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Title:Influences of maternal acculturation on early childhood obesity risk: From countries to chromosomes
Author(s):Aguayo, Liliana
Director of Research:Schwingel, Andiara
Doctoral Committee Chair(s):Schwingel, Andiara
Doctoral Committee Member(s):Andrade, Flavia; Khan, Naiman; Teran-Garcia, Margarita; Wiley, Angela
Department / Program:Kinesiology & Community Health
Discipline:Community Health
Degree Granting Institution:University of Illinois at Urbana-Champaign
Degree:Ph.D.
Genre:Dissertation
Subject(s):Maternal acculturation, Childhood obesity, Mexican, Hispanic/Latino, Health Disparities, telomere lengths, metabolic health, early childhood
Abstract:Prevalence of obesity has disproportionately increased among Mexican children living in the US and Mexico. In the US, by 2014, prevalence of obesity among children of Mexican heritage was similar for US-born and Mexican born children. In Mexico, from 1999 to 2006, obesity prevalence among children ages 5 to 11 years old increased by 40%. Acculturation to the US culture has been linked to an ‘immigrant health advantage’ for foreign-born, and less acculturated Hispanic/ Latinos, and increases in obesity prevalence for the more acculturated counterparts. Modern forms of globalization have led to modern forms of communications facilitating the development of ‘meaningful interpersonal interactions’ which can also produce acculturation remotely. In lieu of the disproportionately high obesity increases among Mexican children in the US and Mexico, the objective of this dissertation is to investigate if currently, modern forms of acculturation influence obesity risks of young Mexican children living in the US and Mexico. Using the socio-ecological framework of the Six-C’s model and data from the Family-based Intergenerational Evaluation of Salivary Telomere-lengths and Acculturation (FIESTA!) study this dissertation examines the influence of maternal acculturation on early childhood obesity risks from three different perspectives. Recruitment for the FIESTA Study took place at a low-income Kindergarten in Central Mexico, and in Central Illinois. Mothers completed a questionnaire that examined their level of acculturation to the US, and Mexican cultures, as well as the family nutrition and physical activity habits, and socioeconomic characteristics. Measurements from fasting glucose, lipid profile, saliva bios, and bioelectrical impedance analyses were collected from mother-child dyads (n=113). We identified 75% of mothers and 31% of children in our sample had overweight or obesity. The first study revealed that living in the US was associated with lower child body fat (b =-1.49, p <0.05); and higher HDL-cholesterol (b =12.13, p <0.05). There was also a marginal interaction among children living in the US, suggesting that higher maternal acculturation to the Mexican culture was associated with higher child total cholesterol (p =0.07). The second study showed that among children and mothers with the lowest level of acculturation to the US, longer telomere lengths were associated with lower adiposity in weight. There were no intergenerational associations between mother’s salivary telomere lengths and their children’s adiposity and vice versa. In the last study, we identified different behaviors associated with both maternal acculturation to the US and Mexican culture, and childhood obesity risks. The association of family sleep routine with child fat mass and maternal acculturation to the US, and Mexican culture introduces a potential venue for intervention and obesity prevention. Other behaviors associated with child obesity risks included monitoring screen time, and promoting a healthy environment with opportunities for physical activity, and limited screen exposure for children. Together, findings highlight the importance of using a socio-ecological framework to better understand the different factors influencing early childhood obesity risks, and suggest new venues for intervention.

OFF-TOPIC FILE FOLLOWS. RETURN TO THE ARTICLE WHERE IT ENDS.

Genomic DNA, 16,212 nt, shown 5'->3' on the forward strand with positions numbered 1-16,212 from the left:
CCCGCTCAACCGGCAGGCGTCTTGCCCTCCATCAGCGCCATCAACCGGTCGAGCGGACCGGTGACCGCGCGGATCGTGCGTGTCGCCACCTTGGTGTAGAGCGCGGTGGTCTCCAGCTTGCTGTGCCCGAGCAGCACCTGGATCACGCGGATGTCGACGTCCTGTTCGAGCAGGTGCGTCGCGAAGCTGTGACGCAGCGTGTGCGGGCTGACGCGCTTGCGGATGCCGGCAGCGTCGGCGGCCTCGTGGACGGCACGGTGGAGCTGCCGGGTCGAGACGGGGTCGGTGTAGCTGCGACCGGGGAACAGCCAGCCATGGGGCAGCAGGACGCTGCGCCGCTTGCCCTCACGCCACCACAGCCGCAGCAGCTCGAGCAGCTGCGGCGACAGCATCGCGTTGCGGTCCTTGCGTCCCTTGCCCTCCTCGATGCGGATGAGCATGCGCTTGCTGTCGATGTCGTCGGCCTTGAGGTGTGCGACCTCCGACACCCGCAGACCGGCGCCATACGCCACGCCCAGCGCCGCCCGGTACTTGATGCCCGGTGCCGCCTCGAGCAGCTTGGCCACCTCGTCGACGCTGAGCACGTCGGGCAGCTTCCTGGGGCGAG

Issue Date:2018-07-09
Type:Text
URI:http://hdl.handle.net/2142/101784
Rights Information:Copyright 2018 Liliana Aguayo
Date Available in IDEALS:2018-09-27
Date Deposited:2018-08


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